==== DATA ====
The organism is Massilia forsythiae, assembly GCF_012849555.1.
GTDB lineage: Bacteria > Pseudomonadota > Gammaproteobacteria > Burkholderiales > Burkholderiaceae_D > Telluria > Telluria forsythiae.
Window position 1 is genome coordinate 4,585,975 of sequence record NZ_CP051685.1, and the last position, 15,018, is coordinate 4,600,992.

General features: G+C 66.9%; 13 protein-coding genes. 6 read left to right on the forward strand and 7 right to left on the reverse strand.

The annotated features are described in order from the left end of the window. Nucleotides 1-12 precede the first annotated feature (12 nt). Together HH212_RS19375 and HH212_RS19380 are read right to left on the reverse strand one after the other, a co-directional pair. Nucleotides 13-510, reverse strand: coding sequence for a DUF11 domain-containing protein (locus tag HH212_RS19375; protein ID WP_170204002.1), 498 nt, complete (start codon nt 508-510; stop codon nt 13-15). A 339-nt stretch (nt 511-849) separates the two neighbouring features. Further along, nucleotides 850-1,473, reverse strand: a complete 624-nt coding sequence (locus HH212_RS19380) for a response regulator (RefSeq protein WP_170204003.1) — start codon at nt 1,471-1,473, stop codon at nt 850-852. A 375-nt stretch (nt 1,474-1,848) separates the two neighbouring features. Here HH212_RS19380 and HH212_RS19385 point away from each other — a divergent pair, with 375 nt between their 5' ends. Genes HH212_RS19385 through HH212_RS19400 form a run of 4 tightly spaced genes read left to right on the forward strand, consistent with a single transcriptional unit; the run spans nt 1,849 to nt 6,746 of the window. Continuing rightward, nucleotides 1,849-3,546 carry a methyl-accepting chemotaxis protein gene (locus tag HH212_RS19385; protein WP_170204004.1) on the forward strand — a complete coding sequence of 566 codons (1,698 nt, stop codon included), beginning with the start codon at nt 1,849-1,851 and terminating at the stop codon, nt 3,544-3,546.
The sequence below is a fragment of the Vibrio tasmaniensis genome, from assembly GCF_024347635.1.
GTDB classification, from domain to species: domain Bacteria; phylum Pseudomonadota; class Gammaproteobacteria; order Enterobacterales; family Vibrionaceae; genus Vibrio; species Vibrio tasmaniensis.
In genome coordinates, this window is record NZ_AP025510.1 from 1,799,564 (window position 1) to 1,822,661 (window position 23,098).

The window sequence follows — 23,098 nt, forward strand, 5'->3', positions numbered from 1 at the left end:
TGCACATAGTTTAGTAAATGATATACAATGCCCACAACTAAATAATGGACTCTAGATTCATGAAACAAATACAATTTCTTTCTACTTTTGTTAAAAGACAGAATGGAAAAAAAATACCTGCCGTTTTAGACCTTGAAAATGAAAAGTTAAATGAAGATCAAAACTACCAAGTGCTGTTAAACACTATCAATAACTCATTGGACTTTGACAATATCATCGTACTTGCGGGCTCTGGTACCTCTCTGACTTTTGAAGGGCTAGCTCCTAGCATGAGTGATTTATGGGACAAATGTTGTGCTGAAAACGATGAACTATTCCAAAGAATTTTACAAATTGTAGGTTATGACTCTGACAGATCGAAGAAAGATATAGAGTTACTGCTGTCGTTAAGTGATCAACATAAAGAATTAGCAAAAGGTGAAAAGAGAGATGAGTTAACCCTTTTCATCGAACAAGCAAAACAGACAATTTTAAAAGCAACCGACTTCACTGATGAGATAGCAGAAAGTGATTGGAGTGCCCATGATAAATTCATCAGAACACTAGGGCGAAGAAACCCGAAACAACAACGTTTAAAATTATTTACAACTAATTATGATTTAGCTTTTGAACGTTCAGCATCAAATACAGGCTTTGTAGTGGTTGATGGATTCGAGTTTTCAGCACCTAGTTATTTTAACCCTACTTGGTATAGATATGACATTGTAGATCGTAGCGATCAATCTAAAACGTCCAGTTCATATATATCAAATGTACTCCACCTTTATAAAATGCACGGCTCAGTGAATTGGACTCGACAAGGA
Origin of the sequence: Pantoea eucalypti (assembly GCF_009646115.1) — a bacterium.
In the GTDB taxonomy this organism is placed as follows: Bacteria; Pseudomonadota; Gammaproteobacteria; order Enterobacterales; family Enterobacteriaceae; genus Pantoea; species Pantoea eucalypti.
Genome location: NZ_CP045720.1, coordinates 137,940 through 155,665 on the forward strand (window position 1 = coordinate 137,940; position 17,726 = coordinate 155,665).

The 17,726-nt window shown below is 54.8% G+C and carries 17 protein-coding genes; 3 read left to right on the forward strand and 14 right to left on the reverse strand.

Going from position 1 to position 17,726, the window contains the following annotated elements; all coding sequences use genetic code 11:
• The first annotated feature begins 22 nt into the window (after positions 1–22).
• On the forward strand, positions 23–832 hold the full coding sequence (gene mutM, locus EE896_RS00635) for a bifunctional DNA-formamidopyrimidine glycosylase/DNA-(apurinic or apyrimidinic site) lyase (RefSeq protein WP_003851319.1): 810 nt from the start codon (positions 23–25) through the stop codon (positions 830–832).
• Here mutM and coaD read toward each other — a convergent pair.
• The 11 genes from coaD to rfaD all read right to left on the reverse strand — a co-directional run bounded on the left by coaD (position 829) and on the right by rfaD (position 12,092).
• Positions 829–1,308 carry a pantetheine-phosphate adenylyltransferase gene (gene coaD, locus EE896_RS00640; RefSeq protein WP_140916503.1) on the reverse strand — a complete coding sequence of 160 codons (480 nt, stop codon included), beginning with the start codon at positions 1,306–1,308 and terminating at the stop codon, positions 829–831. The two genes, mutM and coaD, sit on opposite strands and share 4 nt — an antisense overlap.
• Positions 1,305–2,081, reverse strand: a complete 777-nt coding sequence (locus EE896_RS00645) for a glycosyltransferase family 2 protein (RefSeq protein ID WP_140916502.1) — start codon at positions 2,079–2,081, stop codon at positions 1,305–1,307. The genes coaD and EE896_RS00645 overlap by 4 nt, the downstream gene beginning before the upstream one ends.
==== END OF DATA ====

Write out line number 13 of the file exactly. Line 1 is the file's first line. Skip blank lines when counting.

Genome location: NZ_CP045720.1, coordinates 137,940 through 155,665 on the forward strand (window position 1 = coordinate 137,940; position 17,726 = coordinate 155,665).